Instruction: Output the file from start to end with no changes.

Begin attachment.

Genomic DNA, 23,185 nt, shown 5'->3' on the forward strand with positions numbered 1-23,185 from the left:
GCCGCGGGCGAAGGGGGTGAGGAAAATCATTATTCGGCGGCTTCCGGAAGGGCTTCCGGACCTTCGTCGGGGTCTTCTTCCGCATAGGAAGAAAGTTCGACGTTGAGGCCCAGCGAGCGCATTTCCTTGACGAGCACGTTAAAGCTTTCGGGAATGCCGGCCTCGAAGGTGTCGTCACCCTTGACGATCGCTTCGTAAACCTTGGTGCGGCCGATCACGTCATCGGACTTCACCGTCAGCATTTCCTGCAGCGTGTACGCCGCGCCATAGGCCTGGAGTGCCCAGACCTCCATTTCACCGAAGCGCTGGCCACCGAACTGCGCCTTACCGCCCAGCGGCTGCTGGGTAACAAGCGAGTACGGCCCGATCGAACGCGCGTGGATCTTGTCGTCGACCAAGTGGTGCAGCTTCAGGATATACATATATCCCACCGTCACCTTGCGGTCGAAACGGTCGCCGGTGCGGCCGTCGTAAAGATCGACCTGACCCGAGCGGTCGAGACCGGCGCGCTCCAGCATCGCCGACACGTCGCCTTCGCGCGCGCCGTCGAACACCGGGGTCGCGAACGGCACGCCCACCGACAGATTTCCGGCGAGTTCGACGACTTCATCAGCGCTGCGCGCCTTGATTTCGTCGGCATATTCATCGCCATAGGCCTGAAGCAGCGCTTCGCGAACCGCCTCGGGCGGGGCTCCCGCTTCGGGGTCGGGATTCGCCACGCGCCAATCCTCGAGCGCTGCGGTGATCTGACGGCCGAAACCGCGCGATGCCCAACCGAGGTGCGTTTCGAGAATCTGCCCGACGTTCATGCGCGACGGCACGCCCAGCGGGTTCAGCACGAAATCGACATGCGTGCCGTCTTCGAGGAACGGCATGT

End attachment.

Genomic DNA, 23,185 nt, shown 5'->3' on the forward strand with positions numbered 1-23,185 from the left:
GCCGCGGGCGAAGGGGGTGAGGAAAATCATTATTCGGCGGCTTCCGGAAGGGCTTCCGGACCTTCGTCGGGGTCTTCTTCCGCATAGGAAGAAAGTTCGACGTTGAGGCCCAGCGAGCGCATTTCCTTGACGAGCACGTTAAAGCTTTCGGGAATGCCGGCCTCGAAGGTGTCGTCACCCTTGACGATCGCTTCGTAAACCTTGGTGCGGCCGATCACGTCATCGGACTTCACCGTCAGCATTTCCTGCAGCGTGTACGCCGCGCCATAGGCCTGGAGTGCCCAGACCTCCATTTCACCGAAGCGCTGGCCACCGAACTGCGCCTTACCGCCCAGCGGCTGCTGGGTAACAAGCGAGTACGGCCCGATCGAACGCGCGTGGATCTTGTCGTCGACCAAGTGGTGCAGCTTCAGGATATACATATATCCCACCGTCACCTTGCGGTCGAAACGGTCGCCGGTGCGGCCGTCGTAAAGATCGACCTGACCCGAGCGGTCGAGACCGGCGCGCTCCAGCATCGCCGACACGTCGCCTTCGCGCGCGCCGTCGAACACCGGGGTCGCGAACGGCACGCCCACCGACAGATTTCCGGCGAGTTCGACGACTTCATCAGCGCTGCGCGCCTTGATTTCGTCGGCATATTCATCGCCATAGGCCTGAAGCAGCGCTTCGCGAACCGCCTCGGGCGGGGCTCCCGCTTCGGGGTCGGGATTCGCCACGCGCCAATCCTCGAGCGCTGCGGTGATCTGACGGCCGAAACCGCGCGATGCCCAACCGAGGTGCGTTTCGAGAATCTGCCCGACGTTCATGCGCGACGGCACGCCCAGCGGGTTCAGCACGAAATCGACATGCGTGCCGTCTTCGAGGAACGGCATGT